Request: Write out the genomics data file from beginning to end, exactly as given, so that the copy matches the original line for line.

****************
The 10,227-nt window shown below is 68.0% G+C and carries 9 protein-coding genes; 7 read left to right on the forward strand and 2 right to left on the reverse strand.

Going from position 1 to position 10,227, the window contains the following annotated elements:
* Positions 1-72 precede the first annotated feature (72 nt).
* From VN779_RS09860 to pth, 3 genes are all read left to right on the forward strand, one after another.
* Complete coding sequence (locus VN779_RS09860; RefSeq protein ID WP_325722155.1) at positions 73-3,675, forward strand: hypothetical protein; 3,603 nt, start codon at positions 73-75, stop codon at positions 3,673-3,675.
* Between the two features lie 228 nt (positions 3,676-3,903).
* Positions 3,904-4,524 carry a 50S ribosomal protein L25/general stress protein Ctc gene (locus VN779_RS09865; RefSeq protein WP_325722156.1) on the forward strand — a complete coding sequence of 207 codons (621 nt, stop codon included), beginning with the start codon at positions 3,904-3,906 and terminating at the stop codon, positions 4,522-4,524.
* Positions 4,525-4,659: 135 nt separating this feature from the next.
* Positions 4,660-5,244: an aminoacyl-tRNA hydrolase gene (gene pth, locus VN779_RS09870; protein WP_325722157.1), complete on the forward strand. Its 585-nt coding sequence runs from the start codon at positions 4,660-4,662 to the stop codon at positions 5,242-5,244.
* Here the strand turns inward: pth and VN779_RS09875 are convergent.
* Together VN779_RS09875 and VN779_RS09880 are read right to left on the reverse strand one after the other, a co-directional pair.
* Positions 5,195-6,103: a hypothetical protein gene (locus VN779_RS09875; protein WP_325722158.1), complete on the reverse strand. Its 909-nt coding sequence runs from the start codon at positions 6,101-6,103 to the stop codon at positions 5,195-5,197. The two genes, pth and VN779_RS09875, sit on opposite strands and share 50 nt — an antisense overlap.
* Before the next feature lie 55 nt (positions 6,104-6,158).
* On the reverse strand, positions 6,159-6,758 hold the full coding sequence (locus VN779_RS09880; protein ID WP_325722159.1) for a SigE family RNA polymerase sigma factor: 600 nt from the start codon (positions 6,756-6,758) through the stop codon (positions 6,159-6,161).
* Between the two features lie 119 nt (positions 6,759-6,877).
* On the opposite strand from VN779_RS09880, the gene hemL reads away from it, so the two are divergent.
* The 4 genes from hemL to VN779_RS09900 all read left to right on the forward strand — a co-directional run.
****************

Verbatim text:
The 10,227-nt window shown below is 68.0% G+C and carries 9 protein-coding genes; 7 read left to right on the forward strand and 2 right to left on the reverse strand.

Going from position 1 to position 10,227, the window contains the following annotated elements:
* Positions 1-72 precede the first annotated feature (72 nt).
* From VN779_RS09860 to pth, 3 genes are all read left to right on the forward strand, one after another.
* Complete coding sequence (locus VN779_RS09860; RefSeq protein ID WP_325722155.1) at positions 73-3,675, forward strand: hypothetical protein; 3,603 nt, start codon at positions 73-75, stop codon at positions 3,673-3,675.
* Between the two features lie 228 nt (positions 3,676-3,903).
* Positions 3,904-4,524 carry a 50S ribosomal protein L25/general stress protein Ctc gene (locus VN779_RS09865; RefSeq protein WP_325722156.1) on the forward strand — a complete coding sequence of 207 codons (621 nt, stop codon included), beginning with the start codon at positions 3,904-3,906 and terminating at the stop codon, positions 4,522-4,524.
* Positions 4,525-4,659: 135 nt separating this feature from the next.
* Positions 4,660-5,244: an aminoacyl-tRNA hydrolase gene (gene pth, locus VN779_RS09870; protein WP_325722157.1), complete on the forward strand. Its 585-nt coding sequence runs from the start codon at positions 4,660-4,662 to the stop codon at positions 5,242-5,244.
* Here the strand turns inward: pth and VN779_RS09875 are convergent.
* Together VN779_RS09875 and VN779_RS09880 are read right to left on the reverse strand one after the other, a co-directional pair.
* Positions 5,195-6,103: a hypothetical protein gene (locus VN779_RS09875; protein WP_325722158.1), complete on the reverse strand. Its 909-nt coding sequence runs from the start codon at positions 6,101-6,103 to the stop codon at positions 5,195-5,197. The two genes, pth and VN779_RS09875, sit on opposite strands and share 50 nt — an antisense overlap.
* Before the next feature lie 55 nt (positions 6,104-6,158).
* On the reverse strand, positions 6,159-6,758 hold the full coding sequence (locus VN779_RS09880; protein ID WP_325722159.1) for a SigE family RNA polymerase sigma factor: 600 nt from the start codon (positions 6,756-6,758) through the stop codon (positions 6,159-6,161).
* Between the two features lie 119 nt (positions 6,759-6,877).
* On the opposite strand from VN779_RS09880, the gene hemL reads away from it, so the two are divergent.
* The 4 genes from hemL to VN779_RS09900 all read left to right on the forward strand — a co-directional run.